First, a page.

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C. Thomas Howell,
In a post-apocalyptic underground society ruled by rival religious cults, Dakota is working as an assassin, or "Shepherd" for The Church of Miles. He has been given an assignment to take out a female Shepherd from a rival cult, but balks at completing the task when he sees that his target has a young child. The two assassins and the child all find themselves being hunted down by both cults, and so decided to stick together as they run for their lives. Along the way, they encounter several other strange religious compounds, as well as random thugs living on the outskirts of society. Written by
Jean-Marc Rocher <firstname.lastname@example.org>
A film that has C Thomas Howell (Dead Fire) as a star should raise alarm, and let's face it, to a certain extent you should know what to expect. The thing with Sheperd is that the whole set up is great: A post-apocalyptic underground world where religious factions fight for the mind and souls of the populace? That sounds great, doesn't it?
In the hands of, say, Enzo Castellari or Joe D'Amato, this would have been a great film, and although the film is full of nice quirks and strange characters, the film just seems to meander along and regularly falls into cliché. On the quirky side, you've got Roddy Piper as a messiah type leader (and truth be told, he's good in this), David Carradine as a John Wayne impersonating, crazy ventriloquist (also good), and various scantily clad women, but the action is terribly filmed and the story is just what you would expect.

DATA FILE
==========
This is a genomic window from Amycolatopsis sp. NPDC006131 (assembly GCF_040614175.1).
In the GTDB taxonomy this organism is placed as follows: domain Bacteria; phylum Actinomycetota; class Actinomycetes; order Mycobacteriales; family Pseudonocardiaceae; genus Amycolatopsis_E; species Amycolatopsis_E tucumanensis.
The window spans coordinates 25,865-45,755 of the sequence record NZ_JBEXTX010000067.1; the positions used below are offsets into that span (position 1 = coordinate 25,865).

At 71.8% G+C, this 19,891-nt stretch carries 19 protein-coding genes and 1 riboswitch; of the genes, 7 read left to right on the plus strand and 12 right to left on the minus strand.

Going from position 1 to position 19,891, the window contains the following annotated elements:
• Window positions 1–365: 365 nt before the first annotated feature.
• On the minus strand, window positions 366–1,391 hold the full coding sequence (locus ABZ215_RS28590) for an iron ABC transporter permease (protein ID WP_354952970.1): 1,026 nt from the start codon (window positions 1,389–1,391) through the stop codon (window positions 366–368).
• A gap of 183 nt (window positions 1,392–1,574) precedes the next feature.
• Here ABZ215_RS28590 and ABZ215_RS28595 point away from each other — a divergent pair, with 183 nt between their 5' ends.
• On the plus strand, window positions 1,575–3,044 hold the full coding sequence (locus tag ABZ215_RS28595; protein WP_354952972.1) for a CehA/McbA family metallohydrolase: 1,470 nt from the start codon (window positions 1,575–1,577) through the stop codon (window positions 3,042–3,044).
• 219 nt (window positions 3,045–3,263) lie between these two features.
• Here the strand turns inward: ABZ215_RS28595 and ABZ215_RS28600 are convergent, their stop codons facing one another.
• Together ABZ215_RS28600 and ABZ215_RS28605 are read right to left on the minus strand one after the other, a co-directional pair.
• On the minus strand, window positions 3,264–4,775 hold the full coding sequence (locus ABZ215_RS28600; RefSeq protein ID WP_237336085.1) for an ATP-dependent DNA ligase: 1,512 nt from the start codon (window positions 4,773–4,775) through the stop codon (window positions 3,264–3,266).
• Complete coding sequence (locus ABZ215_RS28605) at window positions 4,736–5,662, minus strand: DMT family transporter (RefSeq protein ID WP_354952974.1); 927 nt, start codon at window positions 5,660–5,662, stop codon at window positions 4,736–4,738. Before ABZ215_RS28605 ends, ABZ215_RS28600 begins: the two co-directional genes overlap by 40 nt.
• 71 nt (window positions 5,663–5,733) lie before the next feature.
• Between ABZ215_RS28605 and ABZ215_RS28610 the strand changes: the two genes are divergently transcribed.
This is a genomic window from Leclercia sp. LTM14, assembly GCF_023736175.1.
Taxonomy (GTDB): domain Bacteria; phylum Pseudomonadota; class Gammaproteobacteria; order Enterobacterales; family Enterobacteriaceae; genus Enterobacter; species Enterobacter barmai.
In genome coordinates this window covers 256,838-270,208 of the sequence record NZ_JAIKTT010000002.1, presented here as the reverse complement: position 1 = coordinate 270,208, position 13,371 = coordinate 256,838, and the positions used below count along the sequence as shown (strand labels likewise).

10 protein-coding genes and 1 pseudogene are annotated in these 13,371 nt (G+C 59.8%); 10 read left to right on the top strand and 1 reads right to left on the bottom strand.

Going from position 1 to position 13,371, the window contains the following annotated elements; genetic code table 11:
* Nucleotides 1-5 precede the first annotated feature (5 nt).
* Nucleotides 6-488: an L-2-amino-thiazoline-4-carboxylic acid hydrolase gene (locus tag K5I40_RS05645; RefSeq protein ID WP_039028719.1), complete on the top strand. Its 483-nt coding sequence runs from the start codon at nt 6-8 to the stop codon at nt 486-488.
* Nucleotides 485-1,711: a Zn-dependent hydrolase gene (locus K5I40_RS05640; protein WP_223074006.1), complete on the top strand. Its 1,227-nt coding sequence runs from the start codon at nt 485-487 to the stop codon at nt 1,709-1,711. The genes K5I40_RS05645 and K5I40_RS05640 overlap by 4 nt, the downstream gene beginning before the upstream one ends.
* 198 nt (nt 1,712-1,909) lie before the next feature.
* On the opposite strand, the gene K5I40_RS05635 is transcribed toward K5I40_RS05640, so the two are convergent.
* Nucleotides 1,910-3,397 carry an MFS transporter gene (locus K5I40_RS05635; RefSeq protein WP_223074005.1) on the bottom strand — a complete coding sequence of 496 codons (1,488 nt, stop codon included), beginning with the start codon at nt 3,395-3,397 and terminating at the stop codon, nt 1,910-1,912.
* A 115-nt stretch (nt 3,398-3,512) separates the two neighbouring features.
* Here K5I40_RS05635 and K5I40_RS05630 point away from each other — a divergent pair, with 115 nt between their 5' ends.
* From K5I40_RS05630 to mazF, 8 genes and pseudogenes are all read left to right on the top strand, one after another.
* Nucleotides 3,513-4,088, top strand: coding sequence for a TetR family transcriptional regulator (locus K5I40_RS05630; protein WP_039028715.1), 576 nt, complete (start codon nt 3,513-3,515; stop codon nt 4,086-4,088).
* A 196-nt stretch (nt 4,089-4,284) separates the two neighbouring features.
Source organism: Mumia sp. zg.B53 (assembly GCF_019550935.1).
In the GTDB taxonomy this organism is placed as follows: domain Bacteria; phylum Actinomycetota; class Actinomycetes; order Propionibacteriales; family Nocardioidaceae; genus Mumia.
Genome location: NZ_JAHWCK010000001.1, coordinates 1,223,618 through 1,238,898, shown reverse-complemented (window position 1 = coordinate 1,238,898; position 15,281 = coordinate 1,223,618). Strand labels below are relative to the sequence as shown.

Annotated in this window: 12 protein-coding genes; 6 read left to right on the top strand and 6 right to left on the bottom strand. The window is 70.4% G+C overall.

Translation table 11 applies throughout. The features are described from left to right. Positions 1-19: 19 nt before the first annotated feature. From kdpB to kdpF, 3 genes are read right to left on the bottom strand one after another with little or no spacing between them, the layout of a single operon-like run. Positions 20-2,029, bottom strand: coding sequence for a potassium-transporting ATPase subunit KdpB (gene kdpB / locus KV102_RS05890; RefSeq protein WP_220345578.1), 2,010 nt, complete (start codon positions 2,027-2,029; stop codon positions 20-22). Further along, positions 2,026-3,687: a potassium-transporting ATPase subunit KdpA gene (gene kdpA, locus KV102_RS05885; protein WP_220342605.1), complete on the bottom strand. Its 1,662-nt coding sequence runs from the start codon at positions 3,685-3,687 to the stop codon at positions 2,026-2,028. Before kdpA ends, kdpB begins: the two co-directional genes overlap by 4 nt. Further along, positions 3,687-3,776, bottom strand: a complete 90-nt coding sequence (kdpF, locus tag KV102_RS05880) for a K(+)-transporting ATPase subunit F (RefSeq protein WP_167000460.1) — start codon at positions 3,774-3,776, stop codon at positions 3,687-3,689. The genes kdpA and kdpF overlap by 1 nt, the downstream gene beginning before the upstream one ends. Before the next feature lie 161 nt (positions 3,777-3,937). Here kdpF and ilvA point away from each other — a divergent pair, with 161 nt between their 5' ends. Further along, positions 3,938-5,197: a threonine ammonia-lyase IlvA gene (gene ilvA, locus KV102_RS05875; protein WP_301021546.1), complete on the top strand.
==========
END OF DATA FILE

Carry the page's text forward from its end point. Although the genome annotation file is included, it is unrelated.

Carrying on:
C Thomas Howell (Nursie) just doesn't cut it for me as an action hero. His beard reminded me a Gary Bushell, of all people. I suppose with more to do he would have been more acceptable, but he just runs from one scene to the other with a chick and her kid in tow.
You see (Thomas Howell), our hero is a Shepherd, who kills other religious leaders on behalf of Piper, but balks at a hit and has some guys sent after him, one of which was his old cop buddy with a secret. His hit turns out to be another Shepherd with a kid, whom our hero takes a fancy to as his wife and kid were murdered by someone or other. Did I mention that Howell does all this so he can watch his past through sunglasses?
If you want to see Carradine acting really strange, or Piper carrying a cross, then this film has that, but if you want a film where you can guess the ending (except for the head scratching motives of the ex-cop buddy), then well I guess this film has that too. It's remarkably unremarkable.
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